Today something happened to me that made me consider this passage in a whole new light. Craig and I attended Christopher and Sarah’s school Christmas pageant, and I struck up a conversation with a woman whose son was in one of my children’s preschool class. “Anna” has three children and has never been married. I asked Anna whether she was planning to do something special with her kids over the Christmas break, and she admitted that she only had off work Christmas Eve and Christmas Day. The rest of the time the children — the youngest not quite two — would be in daycare.

At this time of year, she admits, she lives on credit cards and basically works to pay for daycare. With no help from the children’s father — she can’t afford a lawyer to fight for her in family court, while his lawyer has had the father’s childcare payments reduced twice — she doesn’t feel she has much choice. And to a point, she’s right. Many of the most important choices she could have made are behind her: the most important being the choice “up and come away with” a wild stag, and to have and raise on her own several children. Like many single moms, she puts her head down and copes as best she can, fighting to keep the wolf away from the door … while her “stag” leaps and grazes far ahead, oblivious to her plight. How does one begin to give this woman the kind of assistance she needs, help that will remove both her and her children from this swirling pool of despair?

Back to today’s Gospel. We tend to read this account of the Visitation with the eyes of faith, with Mary running joyfully to share her news with Elizabeth, who welcomes her young cousin with unabashed joy.

As I left the program today, I had a different thought: Was it possible that Mary’s haste was even partly due to the fact that she needed time and space to process what was happening to her? That she ran to Elizabeth not with elation … but a teensy bit panicked? Her fiat had been willing and unreserved while she basked in Gabriel’s heavenly radiance. But when the aura disappeared, did her misgivings creep in with the shadows?

How different, then, was Elizabeth’s role. She was not simply the recipient of grace, but a benefactor as well. “Blessed are you among women, and blessed is the fruit of your womb!” Because of infertility, Elizabeth knew what it felt like to bear the judgment and shame of wagging tongues, and was in a unique place to be able to reassure Mary. She must have known difficult times were ahead of her young cousin. While she did not doubt Mary’s story — that God had chosen her to be the mother of His Son — she knew that the young woman would still need help. A listening ear. A helping hand. Above all, an open heart.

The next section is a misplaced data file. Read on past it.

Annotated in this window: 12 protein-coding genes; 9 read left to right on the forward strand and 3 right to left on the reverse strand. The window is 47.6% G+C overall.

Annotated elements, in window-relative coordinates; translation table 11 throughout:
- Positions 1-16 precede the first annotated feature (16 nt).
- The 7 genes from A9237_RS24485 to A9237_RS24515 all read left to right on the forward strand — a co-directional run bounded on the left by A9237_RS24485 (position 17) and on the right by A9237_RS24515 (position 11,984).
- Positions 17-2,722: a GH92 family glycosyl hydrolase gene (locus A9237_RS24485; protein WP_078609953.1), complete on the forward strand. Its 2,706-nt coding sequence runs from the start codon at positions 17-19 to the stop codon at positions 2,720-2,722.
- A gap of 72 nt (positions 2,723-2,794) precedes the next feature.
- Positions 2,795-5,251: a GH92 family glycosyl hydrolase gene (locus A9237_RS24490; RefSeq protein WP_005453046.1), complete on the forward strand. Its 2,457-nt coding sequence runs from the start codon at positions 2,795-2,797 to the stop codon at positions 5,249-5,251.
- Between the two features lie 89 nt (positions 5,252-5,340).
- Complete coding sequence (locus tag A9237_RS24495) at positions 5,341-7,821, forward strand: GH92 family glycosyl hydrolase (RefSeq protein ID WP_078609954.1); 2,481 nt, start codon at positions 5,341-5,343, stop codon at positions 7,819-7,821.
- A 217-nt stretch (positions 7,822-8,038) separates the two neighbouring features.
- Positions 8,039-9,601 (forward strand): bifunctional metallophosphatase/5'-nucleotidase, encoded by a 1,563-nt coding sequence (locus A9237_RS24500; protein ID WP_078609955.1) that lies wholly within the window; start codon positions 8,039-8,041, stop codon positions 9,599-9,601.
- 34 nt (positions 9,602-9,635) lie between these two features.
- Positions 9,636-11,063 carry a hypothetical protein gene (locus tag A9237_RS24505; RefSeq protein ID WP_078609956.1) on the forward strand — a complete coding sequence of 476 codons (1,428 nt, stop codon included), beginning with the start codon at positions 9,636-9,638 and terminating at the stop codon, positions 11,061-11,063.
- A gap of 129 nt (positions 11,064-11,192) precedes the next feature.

It’s the same for all of us. We all make choices (some intrinsically sinful, some merely imprudent) from which we need to be rescued, or certainly assisted. In this case, Mary had made a courageous choice (just as my friend Anna chose life for each of her children). She made it, knowing full well that tongues would wag and even those closest to her might judge her harshly. But she did it anyway, trusting that God would make her way straight.

This Christmas, as we celebrate the coming of the Christ Child, is there someone in your life — perhaps someone God has specifically placed in your path — that needs your help? It may be that this person is suffering the consequences of his or her deliberate actions. Then again, this person may simply be “Jesus in distressing disguise,” as Blessed Mother Teresa used to say. Take up the Spirit of compassion, relinquish judgment, and extend yourself in the name of the Christ Child, who gave up all of heaven so that one day we might share it with Him.

If you don’t know anyone personally, this might be a good year to pitch in at your local domestic violence or crisis pregnancy center, shelter, or soup kitchen. Merry Christmas!